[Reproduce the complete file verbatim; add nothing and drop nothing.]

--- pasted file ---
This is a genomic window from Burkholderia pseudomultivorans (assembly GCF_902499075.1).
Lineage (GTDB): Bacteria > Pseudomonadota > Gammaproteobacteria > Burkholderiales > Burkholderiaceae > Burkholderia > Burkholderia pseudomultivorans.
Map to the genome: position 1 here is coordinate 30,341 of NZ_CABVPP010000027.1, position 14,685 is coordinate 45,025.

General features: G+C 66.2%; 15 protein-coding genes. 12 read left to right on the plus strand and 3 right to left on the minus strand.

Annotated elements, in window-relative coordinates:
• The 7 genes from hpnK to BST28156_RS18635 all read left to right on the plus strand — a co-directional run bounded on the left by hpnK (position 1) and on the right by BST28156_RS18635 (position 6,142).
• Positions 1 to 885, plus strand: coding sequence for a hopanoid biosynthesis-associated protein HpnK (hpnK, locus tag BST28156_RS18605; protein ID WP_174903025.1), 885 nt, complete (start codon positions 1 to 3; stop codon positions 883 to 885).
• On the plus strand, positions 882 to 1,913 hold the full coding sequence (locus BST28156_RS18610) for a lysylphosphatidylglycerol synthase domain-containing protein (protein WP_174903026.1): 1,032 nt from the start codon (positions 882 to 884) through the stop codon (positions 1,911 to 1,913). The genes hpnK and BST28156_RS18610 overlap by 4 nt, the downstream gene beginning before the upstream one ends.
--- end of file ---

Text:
This is a genomic window from Burkholderia pseudomultivorans (assembly GCF_902499075.1).
Lineage (GTDB): Bacteria > Pseudomonadota > Gammaproteobacteria > Burkholderiales > Burkholderiaceae > Burkholderia > Burkholderia pseudomultivorans.
Map to the genome: position 1 here is coordinate 30,341 of NZ_CABVPP010000027.1, position 14,685 is coordinate 45,025.

General features: G+C 66.2%; 15 protein-coding genes. 12 read left to right on the plus strand and 3 right to left on the minus strand.

Annotated elements, in window-relative coordinates:
• The 7 genes from hpnK to BST28156_RS18635 all read left to right on the plus strand — a co-directional run bounded on the left by hpnK (position 1) and on the right by BST28156_RS18635 (position 6,142).
• Positions 1 to 885, plus strand: coding sequence for a hopanoid biosynthesis-associated protein HpnK (hpnK, locus tag BST28156_RS18605; protein ID WP_174903025.1), 885 nt, complete (start codon positions 1 to 3; stop codon positions 883 to 885).
• On the plus strand, positions 882 to 1,913 hold the full coding sequence (locus BST28156_RS18610) for a lysylphosphatidylglycerol synthase domain-containing protein (protein WP_174903026.1): 1,032 nt from the start codon (positions 882 to 884) through the stop codon (positions 1,911 to 1,913). The genes hpnK and BST28156_RS18610 overlap by 4 nt, the downstream gene beginning before the upstream one ends.